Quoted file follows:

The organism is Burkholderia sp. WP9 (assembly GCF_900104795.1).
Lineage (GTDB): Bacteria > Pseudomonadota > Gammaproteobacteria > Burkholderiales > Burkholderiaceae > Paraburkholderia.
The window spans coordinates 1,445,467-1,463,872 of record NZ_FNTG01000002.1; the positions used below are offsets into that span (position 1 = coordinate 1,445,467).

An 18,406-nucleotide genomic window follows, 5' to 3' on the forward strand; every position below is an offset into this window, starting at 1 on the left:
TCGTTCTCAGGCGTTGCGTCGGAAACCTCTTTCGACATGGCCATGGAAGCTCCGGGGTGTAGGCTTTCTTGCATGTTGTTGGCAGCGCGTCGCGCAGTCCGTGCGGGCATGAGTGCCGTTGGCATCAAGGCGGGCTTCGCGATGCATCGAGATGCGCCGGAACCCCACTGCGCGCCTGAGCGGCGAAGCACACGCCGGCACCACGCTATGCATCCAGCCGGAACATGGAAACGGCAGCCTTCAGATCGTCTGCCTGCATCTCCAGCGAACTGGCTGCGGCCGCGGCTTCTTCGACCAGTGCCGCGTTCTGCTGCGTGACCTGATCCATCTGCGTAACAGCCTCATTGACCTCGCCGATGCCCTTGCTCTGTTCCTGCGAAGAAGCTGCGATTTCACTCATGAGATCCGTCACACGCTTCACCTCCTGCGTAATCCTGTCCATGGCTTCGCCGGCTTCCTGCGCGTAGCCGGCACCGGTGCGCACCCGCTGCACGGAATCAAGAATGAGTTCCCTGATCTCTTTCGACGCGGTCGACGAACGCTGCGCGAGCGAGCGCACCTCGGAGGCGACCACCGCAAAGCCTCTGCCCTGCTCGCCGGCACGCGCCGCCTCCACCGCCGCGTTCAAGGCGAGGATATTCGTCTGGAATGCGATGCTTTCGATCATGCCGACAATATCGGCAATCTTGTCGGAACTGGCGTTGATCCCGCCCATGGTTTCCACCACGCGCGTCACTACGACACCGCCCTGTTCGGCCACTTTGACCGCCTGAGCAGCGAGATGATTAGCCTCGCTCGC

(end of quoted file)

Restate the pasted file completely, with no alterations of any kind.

The organism is Burkholderia sp. WP9 (assembly GCF_900104795.1).
Lineage (GTDB): Bacteria > Pseudomonadota > Gammaproteobacteria > Burkholderiales > Burkholderiaceae > Paraburkholderia.
The window spans coordinates 1,445,467-1,463,872 of record NZ_FNTG01000002.1; the positions used below are offsets into that span (position 1 = coordinate 1,445,467).

An 18,406-nucleotide genomic window follows, 5' to 3' on the forward strand; every position below is an offset into this window, starting at 1 on the left:
TCGTTCTCAGGCGTTGCGTCGGAAACCTCTTTCGACATGGCCATGGAAGCTCCGGGGTGTAGGCTTTCTTGCATGTTGTTGGCAGCGCGTCGCGCAGTCCGTGCGGGCATGAGTGCCGTTGGCATCAAGGCGGGCTTCGCGATGCATCGAGATGCGCCGGAACCCCACTGCGCGCCTGAGCGGCGAAGCACACGCCGGCACCACGCTATGCATCCAGCCGGAACATGGAAACGGCAGCCTTCAGATCGTCTGCCTGCATCTCCAGCGAACTGGCTGCGGCCGCGGCTTCTTCGACCAGTGCCGCGTTCTGCTGCGTGACCTGATCCATCTGCGTAACAGCCTCATTGACCTCGCCGATGCCCTTGCTCTGTTCCTGCGAAGAAGCTGCGATTTCACTCATGAGATCCGTCACACGCTTCACCTCCTGCGTAATCCTGTCCATGGCTTCGCCGGCTTCCTGCGCGTAGCCGGCACCGGTGCGCACCCGCTGCACGGAATCAAGAATGAGTTCCCTGATCTCTTTCGACGCGGTCGACGAACGCTGCGCGAGCGAGCGCACCTCGGAGGCGACCACCGCAAAGCCTCTGCCCTGCTCGCCGGCACGCGCCGCCTCCACCGCCGCGTTCAAGGCGAGGATATTCGTCTGGAATGCGATGCTTTCGATCATGCCGACAATATCGGCAATCTTGTCGGAACTGGCGTTGATCCCGCCCATGGTTTCCACCACGCGCGTCACTACGACACCGCCCTGTTCGGCCACTTTGACCGCCTGAGCAGCGAGATGATTAGCCTCGCTCGC